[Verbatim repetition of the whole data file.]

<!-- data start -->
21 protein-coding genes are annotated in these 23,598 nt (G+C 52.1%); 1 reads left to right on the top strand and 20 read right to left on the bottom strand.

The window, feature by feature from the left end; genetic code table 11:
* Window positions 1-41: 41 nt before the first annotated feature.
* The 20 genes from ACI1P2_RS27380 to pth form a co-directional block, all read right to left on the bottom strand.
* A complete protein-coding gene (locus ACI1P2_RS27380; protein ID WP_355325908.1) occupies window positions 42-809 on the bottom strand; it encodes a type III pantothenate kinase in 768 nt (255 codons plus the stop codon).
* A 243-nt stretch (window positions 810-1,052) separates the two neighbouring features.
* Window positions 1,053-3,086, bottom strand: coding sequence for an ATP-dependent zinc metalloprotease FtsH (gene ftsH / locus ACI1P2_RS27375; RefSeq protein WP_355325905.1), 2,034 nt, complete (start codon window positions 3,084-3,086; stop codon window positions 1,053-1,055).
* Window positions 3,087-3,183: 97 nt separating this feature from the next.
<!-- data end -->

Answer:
21 protein-coding genes are annotated in these 23,598 nt (G+C 52.1%); 1 reads left to right on the top strand and 20 read right to left on the bottom strand.

The window, feature by feature from the left end; genetic code table 11:
* Window positions 1-41: 41 nt before the first annotated feature.
* The 20 genes from ACI1P2_RS27380 to pth form a co-directional block, all read right to left on the bottom strand.
* A complete protein-coding gene (locus ACI1P2_RS27380; protein ID WP_355325908.1) occupies window positions 42-809 on the bottom strand; it encodes a type III pantothenate kinase in 768 nt (255 codons plus the stop codon).
* A 243-nt stretch (window positions 810-1,052) separates the two neighbouring features.
* Window positions 1,053-3,086, bottom strand: coding sequence for an ATP-dependent zinc metalloprotease FtsH (gene ftsH / locus ACI1P2_RS27375; RefSeq protein WP_355325905.1), 2,034 nt, complete (start codon window positions 3,084-3,086; stop codon window positions 1,053-1,055).
* Window positions 3,087-3,183: 97 nt separating this feature from the next.